UNODC helps to eliminate violence against women
25 November 2011 - Today, the world marks the International Day for the Elimination of Violence Against Women. As part of global efforts to contribute to the elimination of violence against women, UNODC develops a series of activities related to data collection, studies, awareness and prevention, among other.
In the Southern Cone, UNODC recently concluded the implementation of the project "Strengthening of Civil Society and Police Stations for Women and to Fight Gender-based Violence in Argentina, Brazil, Chile, Paraguay and Uruguay". The project resulted in the publication of the " Regional Report on Responses to Violence against Women in the Southern Cone countries" which revealed, for example, that practices of violence against women in the Southern Cone are still protected by silence and discrimination, invisibility in national statistics, by the reluctance of institutions and professionals to recognize these practices of violence as violations of human rights.
According to the report, the attacks related to gender violence exceed the limits of "home" only when they result in the deaths of women murdered by their partners / ex-partners motivated by self-defense 'of honor'.
In a worldwide perspective, UNODC recently released the Global Study on Homicide which gives a gender breakdown of violent crime around the world. The report reveals that women of all ages are the victims of intimate partner and family-related violence in all regions and countries.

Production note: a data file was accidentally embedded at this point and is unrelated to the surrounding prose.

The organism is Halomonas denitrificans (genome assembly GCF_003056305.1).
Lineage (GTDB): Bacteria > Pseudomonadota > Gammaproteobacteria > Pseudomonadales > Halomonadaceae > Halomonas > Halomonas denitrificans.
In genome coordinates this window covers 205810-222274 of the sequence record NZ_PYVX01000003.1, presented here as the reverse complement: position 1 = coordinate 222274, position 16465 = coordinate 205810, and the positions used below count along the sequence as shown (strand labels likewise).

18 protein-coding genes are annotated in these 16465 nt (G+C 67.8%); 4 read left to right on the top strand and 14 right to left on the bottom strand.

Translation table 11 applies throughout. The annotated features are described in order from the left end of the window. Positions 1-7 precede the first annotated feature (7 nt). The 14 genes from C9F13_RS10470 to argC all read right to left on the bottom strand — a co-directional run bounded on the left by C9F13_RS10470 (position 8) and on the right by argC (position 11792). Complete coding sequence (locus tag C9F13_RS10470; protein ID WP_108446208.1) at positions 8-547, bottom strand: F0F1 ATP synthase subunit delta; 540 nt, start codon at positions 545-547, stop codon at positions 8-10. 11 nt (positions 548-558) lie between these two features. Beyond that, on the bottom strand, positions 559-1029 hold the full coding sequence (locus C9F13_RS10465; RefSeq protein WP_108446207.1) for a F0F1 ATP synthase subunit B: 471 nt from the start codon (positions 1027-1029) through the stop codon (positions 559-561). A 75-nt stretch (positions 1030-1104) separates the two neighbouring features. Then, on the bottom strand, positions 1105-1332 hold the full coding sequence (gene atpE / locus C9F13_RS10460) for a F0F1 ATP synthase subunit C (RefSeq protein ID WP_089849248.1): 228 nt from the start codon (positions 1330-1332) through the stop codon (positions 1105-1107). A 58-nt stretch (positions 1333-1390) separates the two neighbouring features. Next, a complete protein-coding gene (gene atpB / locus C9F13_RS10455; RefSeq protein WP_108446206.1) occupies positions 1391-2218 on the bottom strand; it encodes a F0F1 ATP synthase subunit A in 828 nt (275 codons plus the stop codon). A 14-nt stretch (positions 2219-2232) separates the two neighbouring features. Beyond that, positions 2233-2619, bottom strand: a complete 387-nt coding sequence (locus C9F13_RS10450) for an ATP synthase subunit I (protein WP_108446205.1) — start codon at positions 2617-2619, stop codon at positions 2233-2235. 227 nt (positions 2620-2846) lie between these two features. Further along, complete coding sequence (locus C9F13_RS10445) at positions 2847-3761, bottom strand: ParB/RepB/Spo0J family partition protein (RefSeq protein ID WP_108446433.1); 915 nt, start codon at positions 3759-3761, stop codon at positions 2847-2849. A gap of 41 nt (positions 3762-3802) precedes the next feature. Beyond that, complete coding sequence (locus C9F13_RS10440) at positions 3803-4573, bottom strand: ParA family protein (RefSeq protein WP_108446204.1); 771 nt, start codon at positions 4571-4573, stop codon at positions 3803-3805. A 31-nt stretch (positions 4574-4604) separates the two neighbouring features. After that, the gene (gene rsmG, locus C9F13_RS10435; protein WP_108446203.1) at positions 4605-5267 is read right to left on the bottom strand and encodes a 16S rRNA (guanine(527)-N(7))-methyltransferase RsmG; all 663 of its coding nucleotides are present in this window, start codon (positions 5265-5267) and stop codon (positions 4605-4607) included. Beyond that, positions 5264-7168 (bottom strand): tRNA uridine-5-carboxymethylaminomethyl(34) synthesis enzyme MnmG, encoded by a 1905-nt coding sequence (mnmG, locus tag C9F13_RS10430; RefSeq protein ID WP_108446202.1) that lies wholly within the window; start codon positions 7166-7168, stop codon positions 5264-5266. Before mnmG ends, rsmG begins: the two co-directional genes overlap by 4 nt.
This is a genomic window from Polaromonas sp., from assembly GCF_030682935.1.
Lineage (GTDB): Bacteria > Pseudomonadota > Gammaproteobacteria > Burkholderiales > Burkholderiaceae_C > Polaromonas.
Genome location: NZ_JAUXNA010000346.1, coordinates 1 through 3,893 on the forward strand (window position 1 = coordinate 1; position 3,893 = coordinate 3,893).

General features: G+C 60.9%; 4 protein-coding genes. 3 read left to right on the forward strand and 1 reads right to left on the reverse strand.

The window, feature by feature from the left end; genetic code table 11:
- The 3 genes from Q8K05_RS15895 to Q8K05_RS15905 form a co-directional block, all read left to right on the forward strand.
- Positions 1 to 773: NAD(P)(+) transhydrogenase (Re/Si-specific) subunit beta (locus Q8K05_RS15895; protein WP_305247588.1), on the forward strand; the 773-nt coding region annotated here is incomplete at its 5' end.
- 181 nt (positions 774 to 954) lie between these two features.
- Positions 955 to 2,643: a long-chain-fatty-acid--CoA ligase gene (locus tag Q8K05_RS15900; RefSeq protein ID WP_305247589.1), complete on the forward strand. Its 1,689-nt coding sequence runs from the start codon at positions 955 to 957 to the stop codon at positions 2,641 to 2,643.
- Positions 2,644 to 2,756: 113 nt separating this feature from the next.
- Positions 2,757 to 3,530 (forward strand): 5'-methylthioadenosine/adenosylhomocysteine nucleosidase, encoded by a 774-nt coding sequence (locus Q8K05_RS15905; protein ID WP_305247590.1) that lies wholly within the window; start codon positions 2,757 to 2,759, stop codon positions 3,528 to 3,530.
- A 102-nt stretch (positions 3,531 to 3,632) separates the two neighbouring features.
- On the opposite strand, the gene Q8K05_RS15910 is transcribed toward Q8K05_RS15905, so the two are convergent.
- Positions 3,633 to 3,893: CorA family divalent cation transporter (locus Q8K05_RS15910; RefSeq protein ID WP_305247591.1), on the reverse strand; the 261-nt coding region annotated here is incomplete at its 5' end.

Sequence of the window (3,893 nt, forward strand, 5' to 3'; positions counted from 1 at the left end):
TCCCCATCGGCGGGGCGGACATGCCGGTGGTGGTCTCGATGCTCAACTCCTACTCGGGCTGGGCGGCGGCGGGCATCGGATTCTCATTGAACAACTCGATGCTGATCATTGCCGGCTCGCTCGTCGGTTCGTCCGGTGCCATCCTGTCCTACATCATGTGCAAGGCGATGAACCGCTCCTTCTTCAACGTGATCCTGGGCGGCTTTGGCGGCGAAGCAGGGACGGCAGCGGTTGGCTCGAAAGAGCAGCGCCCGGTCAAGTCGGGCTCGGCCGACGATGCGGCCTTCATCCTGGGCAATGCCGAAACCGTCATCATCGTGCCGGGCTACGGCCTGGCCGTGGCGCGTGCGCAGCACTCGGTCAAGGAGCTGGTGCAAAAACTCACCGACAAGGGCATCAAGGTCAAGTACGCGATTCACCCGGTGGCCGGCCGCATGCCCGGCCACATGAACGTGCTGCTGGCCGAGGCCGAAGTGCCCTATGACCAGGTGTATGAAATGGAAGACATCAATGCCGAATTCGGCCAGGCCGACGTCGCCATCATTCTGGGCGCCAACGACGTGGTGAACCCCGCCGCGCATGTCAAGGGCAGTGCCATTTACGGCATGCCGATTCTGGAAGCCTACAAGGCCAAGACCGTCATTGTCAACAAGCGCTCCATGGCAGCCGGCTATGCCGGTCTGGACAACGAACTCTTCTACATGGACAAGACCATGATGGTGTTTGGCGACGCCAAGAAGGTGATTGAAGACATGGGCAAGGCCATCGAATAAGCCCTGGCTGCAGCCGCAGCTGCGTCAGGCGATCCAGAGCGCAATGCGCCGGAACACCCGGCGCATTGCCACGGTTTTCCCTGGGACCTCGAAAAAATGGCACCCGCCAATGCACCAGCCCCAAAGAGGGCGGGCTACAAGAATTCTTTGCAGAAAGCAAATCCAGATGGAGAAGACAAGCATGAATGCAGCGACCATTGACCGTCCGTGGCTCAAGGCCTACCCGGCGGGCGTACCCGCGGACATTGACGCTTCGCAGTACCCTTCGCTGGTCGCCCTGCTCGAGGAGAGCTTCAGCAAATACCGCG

UNODC is currently running the Blue Heart campaign, which raises awareness of the problem of human trafficking and aims to inspire decision-makers to effect change. According to UNODC, nearly 80 per cent of all victims of human trafficking are women and girls, many of whom also experience abuse and gender-based violence. Traffickers often use violence to intimidate and subdue the victims, and once recruited, the women usually find themselves in situations in which their freedoms are severely curtailed. They often suffer extreme physical and mental abuse, including through rape, imprisonment, forced abortions and physical brutality at the hands of their so-called "owners".
UNODC has launched the United Nations Voluntary Trust Fund for Victims of Trafficking in Persons, which is starting to disburse small grants to grass-roots non-governmental organizations working to provide humanitarian, legal and financial aid to victims of trafficking.